In Heller v. District of Columbia, Justice Antonin Scalia wrote the following in his majority opinion:
Like most rights, the right secured by the Second Amendment is not unlimited.
From Blackstone through the 19th-century cases, commentators and courts routinely explained that the right was not a right to keep and carry any weapon whatsoever in any manner whatsoever and for whatever purpose.
For example, the majority of the 19th-century courts to consider the question held that prohibitions on carrying concealed weapons were lawful under the Second Amendment or state analogues.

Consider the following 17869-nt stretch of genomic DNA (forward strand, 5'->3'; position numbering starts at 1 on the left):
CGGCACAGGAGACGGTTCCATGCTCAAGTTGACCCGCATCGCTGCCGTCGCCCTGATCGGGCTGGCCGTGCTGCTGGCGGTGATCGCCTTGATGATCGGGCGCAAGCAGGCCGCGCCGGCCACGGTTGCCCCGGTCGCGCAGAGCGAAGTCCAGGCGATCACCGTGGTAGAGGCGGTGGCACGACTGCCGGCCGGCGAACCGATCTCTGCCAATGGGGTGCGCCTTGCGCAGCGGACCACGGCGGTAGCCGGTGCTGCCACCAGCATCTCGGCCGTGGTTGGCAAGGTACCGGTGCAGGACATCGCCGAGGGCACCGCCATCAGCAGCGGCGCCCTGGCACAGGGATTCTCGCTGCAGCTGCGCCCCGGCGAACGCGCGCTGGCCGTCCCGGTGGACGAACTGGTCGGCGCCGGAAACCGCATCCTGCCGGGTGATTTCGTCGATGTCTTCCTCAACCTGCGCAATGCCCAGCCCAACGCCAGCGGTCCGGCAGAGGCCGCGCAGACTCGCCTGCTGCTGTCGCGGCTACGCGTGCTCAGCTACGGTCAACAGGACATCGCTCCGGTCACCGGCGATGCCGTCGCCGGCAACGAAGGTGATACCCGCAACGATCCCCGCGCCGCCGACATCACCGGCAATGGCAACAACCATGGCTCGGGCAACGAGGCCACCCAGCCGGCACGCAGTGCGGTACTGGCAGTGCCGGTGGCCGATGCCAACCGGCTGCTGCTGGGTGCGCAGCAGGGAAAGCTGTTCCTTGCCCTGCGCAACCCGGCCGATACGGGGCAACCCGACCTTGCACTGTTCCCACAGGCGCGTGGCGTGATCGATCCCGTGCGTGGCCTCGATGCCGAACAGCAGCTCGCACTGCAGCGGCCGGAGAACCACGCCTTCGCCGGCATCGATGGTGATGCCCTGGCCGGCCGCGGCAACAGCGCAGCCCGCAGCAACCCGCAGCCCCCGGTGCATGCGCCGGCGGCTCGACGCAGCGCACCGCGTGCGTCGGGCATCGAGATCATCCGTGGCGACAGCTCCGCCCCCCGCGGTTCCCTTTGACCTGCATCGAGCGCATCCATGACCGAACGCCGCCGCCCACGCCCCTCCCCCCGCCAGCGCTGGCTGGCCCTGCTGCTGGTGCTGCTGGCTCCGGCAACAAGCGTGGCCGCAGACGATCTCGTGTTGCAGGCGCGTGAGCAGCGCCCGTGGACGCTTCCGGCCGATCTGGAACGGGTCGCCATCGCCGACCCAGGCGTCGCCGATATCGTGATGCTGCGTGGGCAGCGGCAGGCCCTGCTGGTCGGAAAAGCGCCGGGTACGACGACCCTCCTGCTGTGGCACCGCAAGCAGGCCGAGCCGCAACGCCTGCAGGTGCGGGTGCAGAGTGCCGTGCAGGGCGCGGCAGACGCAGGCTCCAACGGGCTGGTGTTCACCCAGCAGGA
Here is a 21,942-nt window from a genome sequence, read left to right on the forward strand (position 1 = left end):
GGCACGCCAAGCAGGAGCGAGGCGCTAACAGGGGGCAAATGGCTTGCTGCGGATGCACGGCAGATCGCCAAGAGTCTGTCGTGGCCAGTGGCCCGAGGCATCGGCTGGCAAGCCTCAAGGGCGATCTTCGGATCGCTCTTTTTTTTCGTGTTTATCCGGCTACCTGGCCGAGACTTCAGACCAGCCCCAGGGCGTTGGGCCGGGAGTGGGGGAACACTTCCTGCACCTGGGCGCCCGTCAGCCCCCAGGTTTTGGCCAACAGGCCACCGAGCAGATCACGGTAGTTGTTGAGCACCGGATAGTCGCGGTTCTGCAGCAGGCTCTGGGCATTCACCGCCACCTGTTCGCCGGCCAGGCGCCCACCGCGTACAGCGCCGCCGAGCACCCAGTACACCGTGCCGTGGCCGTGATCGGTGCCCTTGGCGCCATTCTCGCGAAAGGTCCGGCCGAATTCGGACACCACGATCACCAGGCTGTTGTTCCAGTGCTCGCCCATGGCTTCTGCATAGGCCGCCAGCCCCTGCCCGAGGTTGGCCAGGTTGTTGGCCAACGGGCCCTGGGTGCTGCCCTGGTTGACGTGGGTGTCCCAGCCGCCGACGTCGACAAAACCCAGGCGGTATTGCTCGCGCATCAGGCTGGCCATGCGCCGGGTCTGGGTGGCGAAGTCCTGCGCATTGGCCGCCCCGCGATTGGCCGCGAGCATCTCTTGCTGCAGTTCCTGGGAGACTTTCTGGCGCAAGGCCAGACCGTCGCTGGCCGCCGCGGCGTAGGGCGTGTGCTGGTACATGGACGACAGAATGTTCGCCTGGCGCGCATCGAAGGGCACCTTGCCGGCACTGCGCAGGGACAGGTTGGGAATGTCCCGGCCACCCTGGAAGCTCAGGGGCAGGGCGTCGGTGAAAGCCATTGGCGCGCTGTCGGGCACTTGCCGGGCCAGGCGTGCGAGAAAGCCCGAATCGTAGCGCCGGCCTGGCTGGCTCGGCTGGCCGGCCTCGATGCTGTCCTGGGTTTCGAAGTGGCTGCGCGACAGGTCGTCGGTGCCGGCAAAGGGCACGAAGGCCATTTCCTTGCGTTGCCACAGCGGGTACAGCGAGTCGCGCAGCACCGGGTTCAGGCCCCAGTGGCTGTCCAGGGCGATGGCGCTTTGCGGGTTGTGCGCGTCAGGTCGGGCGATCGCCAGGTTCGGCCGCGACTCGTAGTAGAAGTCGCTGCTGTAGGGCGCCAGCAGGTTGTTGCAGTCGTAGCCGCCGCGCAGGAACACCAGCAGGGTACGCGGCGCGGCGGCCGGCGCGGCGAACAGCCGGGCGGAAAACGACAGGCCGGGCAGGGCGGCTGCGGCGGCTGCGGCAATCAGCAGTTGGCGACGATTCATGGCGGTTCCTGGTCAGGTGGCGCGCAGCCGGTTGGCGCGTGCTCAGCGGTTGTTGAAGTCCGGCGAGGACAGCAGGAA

Although we do not undertake an exhaustive historical analysis today of the full scope of the Second Amendment , nothing in our opinion should be taken to cast doubt on longstanding prohibitions on the possession of firearms by felons and the mentally ill, or laws forbidding the carrying of firearms in sensitive places such as schools and government buildings, or laws imposing conditions and qualifications on the commercial sale of arms.